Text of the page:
We hear the astronauts tell us what it was like, and, even now, we are surprised that they seem like ordinary guys. They talk about looking out the window and knowing that "death was only a half inch away" if that glass collapsed. They describe their mission in a spiritual sense, and at least one says he feels there must be a force greater than all this, whatever it is. Here, we realize that only 24 men have seen the full circle of the Earth from space.

It is history experienced at 26,000 mph.

The film, you might say, brings it all down to earth.

There is also the well-known historical outline. Yuri Gagarin's flight in 1961 was followed by Alan Shepard's suborbital flight a month later. President Kennedy's eloquent speechwriters helped urge America to take the lead.

Most impressive, though, is the sense of wonder and humility that still possesses the astronauts. There are, for example, James Lovell and Buzz Aldrin contrasting today with their early worship of outer space.

"What a hell of a ride she gave us," they say of the space vehicle.

They saw the moon as a hostile place as they approached. Who wouldn't?

It is not all triumphant. There is the tragic fire during testing in which three astronauts died. There is the quite sobering realization of seeing President Nixon actually rehearse a speech that was planned in case the men didn't get back from the moon.

The producer is Ron Howard, who must still be shocked that he wasn't even nominated for directing "Apollo 13" and that the film lost its Oscar to Mel Gibson's "Braveheart." He may be compensated in this year's race for best documentary film.

Amid the many traumas of today's world, here is a 90-minute reminder that, yes, we can be pioneers and that we can win.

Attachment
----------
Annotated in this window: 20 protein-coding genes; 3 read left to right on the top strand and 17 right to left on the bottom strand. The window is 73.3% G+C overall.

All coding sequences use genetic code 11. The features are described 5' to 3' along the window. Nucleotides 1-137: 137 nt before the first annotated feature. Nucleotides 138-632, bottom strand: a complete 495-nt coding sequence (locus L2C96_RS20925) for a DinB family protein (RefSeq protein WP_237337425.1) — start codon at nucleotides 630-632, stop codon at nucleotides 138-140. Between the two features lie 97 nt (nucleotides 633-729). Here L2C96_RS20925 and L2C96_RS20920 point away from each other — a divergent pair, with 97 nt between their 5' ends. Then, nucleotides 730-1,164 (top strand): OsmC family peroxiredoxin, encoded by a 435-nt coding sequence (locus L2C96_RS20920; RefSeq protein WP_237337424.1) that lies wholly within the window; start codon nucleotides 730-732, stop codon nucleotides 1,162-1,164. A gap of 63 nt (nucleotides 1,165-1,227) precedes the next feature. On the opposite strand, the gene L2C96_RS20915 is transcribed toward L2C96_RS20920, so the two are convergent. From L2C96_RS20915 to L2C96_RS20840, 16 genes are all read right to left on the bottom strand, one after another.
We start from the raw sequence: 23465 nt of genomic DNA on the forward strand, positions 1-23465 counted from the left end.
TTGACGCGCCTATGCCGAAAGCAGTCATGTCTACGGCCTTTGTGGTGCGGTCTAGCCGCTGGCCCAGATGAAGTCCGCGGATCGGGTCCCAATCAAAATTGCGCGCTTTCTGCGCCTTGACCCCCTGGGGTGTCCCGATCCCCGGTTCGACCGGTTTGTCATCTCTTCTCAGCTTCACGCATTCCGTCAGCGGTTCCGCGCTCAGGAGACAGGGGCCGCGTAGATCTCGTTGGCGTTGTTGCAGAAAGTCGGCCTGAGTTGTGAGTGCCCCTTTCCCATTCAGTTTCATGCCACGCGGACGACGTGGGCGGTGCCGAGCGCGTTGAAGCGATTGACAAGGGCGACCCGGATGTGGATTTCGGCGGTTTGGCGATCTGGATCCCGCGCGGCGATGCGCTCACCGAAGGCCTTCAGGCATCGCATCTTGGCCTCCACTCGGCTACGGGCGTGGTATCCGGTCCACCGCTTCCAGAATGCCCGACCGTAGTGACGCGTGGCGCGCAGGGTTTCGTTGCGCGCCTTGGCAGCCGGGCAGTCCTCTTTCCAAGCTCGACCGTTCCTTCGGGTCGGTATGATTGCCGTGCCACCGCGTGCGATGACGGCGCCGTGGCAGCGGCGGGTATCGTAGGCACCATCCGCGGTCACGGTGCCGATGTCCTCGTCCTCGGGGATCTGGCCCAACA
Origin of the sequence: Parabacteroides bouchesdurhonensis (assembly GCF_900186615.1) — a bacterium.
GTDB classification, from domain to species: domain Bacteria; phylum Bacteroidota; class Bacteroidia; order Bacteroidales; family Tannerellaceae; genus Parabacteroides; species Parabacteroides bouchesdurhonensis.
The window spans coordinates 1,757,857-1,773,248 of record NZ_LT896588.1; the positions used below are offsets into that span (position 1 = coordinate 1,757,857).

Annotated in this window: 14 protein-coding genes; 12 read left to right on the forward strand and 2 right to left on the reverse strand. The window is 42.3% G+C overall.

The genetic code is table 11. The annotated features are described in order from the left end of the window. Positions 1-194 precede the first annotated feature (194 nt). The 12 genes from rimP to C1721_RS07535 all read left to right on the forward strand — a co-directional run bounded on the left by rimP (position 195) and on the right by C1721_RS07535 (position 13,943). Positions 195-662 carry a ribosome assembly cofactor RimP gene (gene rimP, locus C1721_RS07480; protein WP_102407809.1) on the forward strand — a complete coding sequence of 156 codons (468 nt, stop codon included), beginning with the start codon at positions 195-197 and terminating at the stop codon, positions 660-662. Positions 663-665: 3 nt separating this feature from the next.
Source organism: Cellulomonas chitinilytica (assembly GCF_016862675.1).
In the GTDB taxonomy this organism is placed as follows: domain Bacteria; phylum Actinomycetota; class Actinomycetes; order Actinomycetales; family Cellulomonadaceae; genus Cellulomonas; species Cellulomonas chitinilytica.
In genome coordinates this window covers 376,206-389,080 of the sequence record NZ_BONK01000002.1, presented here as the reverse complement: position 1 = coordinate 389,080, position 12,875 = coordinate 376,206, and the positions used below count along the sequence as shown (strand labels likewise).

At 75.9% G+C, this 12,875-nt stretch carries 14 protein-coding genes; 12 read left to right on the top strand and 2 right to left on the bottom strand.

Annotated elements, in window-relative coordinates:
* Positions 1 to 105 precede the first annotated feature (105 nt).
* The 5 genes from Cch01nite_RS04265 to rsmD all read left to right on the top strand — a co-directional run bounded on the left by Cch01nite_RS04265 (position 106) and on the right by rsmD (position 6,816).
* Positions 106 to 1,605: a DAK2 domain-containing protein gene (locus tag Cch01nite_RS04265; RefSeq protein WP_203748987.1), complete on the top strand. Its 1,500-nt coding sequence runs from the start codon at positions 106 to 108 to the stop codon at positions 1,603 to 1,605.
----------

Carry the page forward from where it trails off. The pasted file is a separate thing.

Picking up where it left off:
Yes, we are a good people, a people who have every right to our pride.

Why is it that we need a film to remind us of that? In any case, we do, and this is the film.

Friday, October 12, 2007

Sharing Thoughts #7

When you come to the end of your rope, tie a knot and hang on.
— Franklin D. Roosevelt

Wednesday, October 10, 2007

Why I'm Good in Sales...

Here are some snippets of an interesting article re: why some people thought they were good in sales during an interview.

When the sales applicant was asked, “Why do you think you’d be good in sales?” he/she replied:
“Because I like to talk.”
“Because I like people.”
One of my favorites is when one applicant said they'd be a good real estate salesperson was because they liked to look in people’s homes.

Their answers aren't wrong, but they never got that second interview. In sales, we know how to interview because every sales call we make is an interview. How we do determines if we’re invited back or not.

When former President Bill Clinton was asked in an interview why he thought his wife would be a good president, he had a reply salespeople should give: “She listens to the problem, she comes up with a plan – and then she delivers.”

How many business owners and sales managers wish they had a team of salespeople who would do the same? Listen. Identify the problem. Develop a plan. Deliver.

A sales manager said when he runs an ad for a new salesperson, he gives the candidates a number to call for an appointment. When applicants call they hear this message. “Thanks for calling. After hearing the rest of this message, I want you to hang up, get yourself together, and then call back and leave me a 30-second message of why I should invite you in for an interview.”

That sales manager eliminated countless salespeople wannabe’s while stocking his sales staff with excellent salespeople who know what sales is about.